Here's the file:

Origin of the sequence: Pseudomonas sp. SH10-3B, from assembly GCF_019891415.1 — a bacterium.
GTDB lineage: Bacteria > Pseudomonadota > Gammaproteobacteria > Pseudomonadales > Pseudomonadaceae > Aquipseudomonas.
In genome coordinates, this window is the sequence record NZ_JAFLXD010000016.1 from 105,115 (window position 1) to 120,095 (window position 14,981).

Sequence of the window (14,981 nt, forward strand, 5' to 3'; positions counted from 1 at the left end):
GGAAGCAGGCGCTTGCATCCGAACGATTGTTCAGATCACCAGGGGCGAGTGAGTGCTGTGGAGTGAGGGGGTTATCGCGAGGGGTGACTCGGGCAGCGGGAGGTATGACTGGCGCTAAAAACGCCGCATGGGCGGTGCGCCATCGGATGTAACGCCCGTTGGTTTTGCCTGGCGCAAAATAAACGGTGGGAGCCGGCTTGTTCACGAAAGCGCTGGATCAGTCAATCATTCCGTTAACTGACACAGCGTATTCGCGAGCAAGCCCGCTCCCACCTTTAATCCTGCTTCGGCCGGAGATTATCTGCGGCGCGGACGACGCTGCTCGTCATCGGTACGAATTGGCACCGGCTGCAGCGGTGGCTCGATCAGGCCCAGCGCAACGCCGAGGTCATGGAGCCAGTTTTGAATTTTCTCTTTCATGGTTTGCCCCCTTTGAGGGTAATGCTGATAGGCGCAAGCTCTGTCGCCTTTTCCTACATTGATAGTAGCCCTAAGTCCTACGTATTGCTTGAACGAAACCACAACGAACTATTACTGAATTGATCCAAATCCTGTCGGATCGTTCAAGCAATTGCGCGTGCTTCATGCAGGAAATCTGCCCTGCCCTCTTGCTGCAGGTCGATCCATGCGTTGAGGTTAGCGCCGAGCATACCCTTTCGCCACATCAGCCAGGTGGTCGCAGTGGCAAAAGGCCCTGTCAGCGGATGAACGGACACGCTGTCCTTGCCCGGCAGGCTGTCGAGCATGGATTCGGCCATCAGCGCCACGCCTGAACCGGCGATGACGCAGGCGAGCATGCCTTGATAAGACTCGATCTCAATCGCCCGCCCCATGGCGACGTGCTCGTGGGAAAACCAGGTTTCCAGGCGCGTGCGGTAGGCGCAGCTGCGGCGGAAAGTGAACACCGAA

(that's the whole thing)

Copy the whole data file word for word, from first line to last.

Origin of the sequence: Pseudomonas sp. SH10-3B, from assembly GCF_019891415.1 — a bacterium.
GTDB lineage: Bacteria > Pseudomonadota > Gammaproteobacteria > Pseudomonadales > Pseudomonadaceae > Aquipseudomonas.
In genome coordinates, this window is the sequence record NZ_JAFLXD010000016.1 from 105,115 (window position 1) to 120,095 (window position 14,981).

Sequence of the window (14,981 nt, forward strand, 5' to 3'; positions counted from 1 at the left end):
GGAAGCAGGCGCTTGCATCCGAACGATTGTTCAGATCACCAGGGGCGAGTGAGTGCTGTGGAGTGAGGGGGTTATCGCGAGGGGTGACTCGGGCAGCGGGAGGTATGACTGGCGCTAAAAACGCCGCATGGGCGGTGCGCCATCGGATGTAACGCCCGTTGGTTTTGCCTGGCGCAAAATAAACGGTGGGAGCCGGCTTGTTCACGAAAGCGCTGGATCAGTCAATCATTCCGTTAACTGACACAGCGTATTCGCGAGCAAGCCCGCTCCCACCTTTAATCCTGCTTCGGCCGGAGATTATCTGCGGCGCGGACGACGCTGCTCGTCATCGGTACGAATTGGCACCGGCTGCAGCGGTGGCTCGATCAGGCCCAGCGCAACGCCGAGGTCATGGAGCCAGTTTTGAATTTTCTCTTTCATGGTTTGCCCCCTTTGAGGGTAATGCTGATAGGCGCAAGCTCTGTCGCCTTTTCCTACATTGATAGTAGCCCTAAGTCCTACGTATTGCTTGAACGAAACCACAACGAACTATTACTGAATTGATCCAAATCCTGTCGGATCGTTCAAGCAATTGCGCGTGCTTCATGCAGGAAATCTGCCCTGCCCTCTTGCTGCAGGTCGATCCATGCGTTGAGGTTAGCGCCGAGCATACCCTTTCGCCACATCAGCCAGGTGGTCGCAGTGGCAAAAGGCCCTGTCAGCGGATGAACGGACACGCTGTCCTTGCCCGGCAGGCTGTCGAGCATGGATTCGGCCATCAGCGCCACGCCTGAACCGGCGATGACGCAGGCGAGCATGCCTTGATAAGACTCGATCTCAATCGCCCGCCCCATGGCGACGTGCTCGTGGGAAAACCAGGTTTCCAGGCGCGTGCGGTAGGCGCAGCTGCGGCGGAAAGTGAACACCGAA